Reay, Philip (1848-1899)

Transcription of Obituary In the Primitive Methodist Magazine by William Gelley

On Wednesday, Feb. 8, 1899, Mr. Philip Reay, of Annfield Plain, passed peacefully to his rest, after a long illness which practically extended over two years. On the Sunday prior to his death he took a stroke from which he never recovered consciousness.

He has resided in this district for nearly thirty years, and has taken a very prominent part in the educational, industrial, and religious welfare of the people amongst whom he lived.

In the days of his boyhood he lived at Leadgate and received his first impressions for religion. He at once joined our Church, and at the age of sixteen began to preach in the Shotley Bridge Circuit, which at that time included the stations of Stanley and White-le-Head.

When he left Leadgate he came to reside at Lintz Colliery, and as his health was not good, he was employed by the Quaker lady, Miss Braggs, as a Scripture reader. After being in this position for two years, he finally settled at Annfield Plain, and was check-weighman for the workmen for some twenty years.

During the whole of his life he has been a most devoted worker for our Church. He has filled every office in our station. He was trustee for some half-dozen of our chapels. He was society steward for over twenty years at Annfield Plain, station steward, leader, and Sunday School superintendent.

He had also an unquenchable zeal for revival work, and for weeks together he has travelled every night in the week, and held revival meetings in all parts of the station without fee or reward. He had wonderful aptitude in giving a real rousing open-air address at the street corners of our colliery villages. l have seen him catch fire in a prayer meeting, and sing until the presence and power of God has been felt in every heart, and sinners cried for mercy.

He took the most active and generous interest in the erection of the most handsome chapel which has been built in the station; and when some would have faltered and turned back, his confidence was unshaken; and the effort has proved one of the most successful and prosperous in the circuit, which is largely due to his unselfish and untiring efforts.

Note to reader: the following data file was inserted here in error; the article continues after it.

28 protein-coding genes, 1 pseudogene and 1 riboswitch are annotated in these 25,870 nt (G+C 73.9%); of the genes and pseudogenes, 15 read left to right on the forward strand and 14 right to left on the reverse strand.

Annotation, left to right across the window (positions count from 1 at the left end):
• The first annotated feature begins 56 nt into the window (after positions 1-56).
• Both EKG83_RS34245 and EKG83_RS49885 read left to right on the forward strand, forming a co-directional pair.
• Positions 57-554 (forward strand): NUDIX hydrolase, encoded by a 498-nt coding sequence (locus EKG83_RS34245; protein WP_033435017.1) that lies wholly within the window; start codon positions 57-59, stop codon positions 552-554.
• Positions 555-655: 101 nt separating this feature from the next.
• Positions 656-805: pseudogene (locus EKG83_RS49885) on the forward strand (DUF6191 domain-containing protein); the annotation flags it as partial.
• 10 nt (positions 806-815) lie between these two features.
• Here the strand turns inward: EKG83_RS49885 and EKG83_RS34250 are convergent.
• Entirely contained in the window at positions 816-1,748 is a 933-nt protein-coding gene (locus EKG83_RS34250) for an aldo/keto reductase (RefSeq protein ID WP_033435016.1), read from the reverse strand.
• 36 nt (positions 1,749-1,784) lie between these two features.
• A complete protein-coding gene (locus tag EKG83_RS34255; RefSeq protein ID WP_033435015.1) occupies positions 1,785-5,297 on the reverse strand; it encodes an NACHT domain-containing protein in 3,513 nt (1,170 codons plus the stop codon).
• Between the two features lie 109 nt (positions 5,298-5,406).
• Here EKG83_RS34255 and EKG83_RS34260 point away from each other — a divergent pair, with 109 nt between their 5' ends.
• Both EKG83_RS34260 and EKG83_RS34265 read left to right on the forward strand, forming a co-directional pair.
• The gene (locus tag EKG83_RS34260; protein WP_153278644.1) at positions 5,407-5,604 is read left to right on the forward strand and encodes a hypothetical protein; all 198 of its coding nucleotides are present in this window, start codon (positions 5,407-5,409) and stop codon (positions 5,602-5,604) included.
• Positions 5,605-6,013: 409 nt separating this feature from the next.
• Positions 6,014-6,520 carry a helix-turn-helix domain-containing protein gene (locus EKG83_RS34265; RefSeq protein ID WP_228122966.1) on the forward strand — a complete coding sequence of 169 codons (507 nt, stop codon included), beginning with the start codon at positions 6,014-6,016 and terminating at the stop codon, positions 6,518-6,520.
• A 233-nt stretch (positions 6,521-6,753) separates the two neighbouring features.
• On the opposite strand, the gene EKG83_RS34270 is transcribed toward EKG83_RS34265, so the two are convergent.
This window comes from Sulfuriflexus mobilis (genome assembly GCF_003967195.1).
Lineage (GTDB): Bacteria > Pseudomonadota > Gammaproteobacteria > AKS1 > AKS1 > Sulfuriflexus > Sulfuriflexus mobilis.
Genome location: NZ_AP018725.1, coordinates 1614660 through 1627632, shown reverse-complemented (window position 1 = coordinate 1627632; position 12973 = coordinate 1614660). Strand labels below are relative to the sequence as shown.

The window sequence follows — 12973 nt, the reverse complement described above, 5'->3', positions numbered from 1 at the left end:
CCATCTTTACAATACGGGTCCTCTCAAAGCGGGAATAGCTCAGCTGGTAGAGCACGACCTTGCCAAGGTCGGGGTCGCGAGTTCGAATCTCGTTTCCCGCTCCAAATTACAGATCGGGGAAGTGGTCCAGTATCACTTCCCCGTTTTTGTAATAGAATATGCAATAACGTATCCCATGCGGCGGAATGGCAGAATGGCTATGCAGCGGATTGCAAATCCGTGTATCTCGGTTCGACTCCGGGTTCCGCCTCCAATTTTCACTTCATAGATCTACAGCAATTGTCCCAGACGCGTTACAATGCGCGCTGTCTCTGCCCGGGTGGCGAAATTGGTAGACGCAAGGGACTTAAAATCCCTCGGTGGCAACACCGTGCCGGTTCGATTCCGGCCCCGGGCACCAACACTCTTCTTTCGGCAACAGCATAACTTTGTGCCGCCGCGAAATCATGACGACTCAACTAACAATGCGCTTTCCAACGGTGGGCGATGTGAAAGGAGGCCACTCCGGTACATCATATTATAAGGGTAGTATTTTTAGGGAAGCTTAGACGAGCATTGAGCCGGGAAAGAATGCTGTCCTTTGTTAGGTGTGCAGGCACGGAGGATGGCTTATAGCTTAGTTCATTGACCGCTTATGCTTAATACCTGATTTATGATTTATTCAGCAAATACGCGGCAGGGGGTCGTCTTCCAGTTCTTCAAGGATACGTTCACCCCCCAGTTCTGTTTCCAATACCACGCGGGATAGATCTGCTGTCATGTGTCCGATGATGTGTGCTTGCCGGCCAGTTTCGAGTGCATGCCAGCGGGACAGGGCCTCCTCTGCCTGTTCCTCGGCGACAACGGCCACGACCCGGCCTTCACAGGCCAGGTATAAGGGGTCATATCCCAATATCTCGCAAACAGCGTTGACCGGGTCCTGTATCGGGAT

He was a good and useful man, and though he sometimes made mistakes, and was faulty in conduct, yet take him all round he was a most loyal Primitive Methodist and a sincere Christian.

His funeral was the largest ever seen in the district. Indeed, there would scarcely be a Primitive Methodist Society within a radius of twenty miles that was not represented.

Prior to going to the cemetery, a special service was held in our Annfield Plain Church, conducted by the Revs. W. Gelley and D. Hyles. The service was of the most impressive character, and the church and school were crowded in every part, and outside a dense crowd lined the streets as his remains were carried to their last resting-place. His name and influence will be long remembered in this locality.

Sympathetic reference was made to his death at our last Quarter Day, and it was resolved to send a letter of condolence to Mrs. Reay, which has to be lithographed and framed.


Philip was baptised on 5 November 1848 at Tanfield, Co. Durham. He was born at Burnopfield, Co. Durham, to parents William, a miner, and Hannah.

He married Elizabeth Arkless (1848-1912) on 7 October 1868 at the Wesleyan Methodist Chapel, Shotley Bridge, Co. Durham. Census returns identify four children of seven children.

  • Hannah Jane (1869-1948) – married John Robinson, a colliery winding engineman, in 1892
  • Edward Arkless (1871-1941) – a grocer (1911)
  • Philip (1879-1948) – a bricklayer (1911)
  • Mary Elizabeth (b abt1885)

Elizabeth was a confectioner after Philip’s death.


Primitive Methodist Magazine 1901/389

Census Returns and Births, Marriages & Deaths Registers

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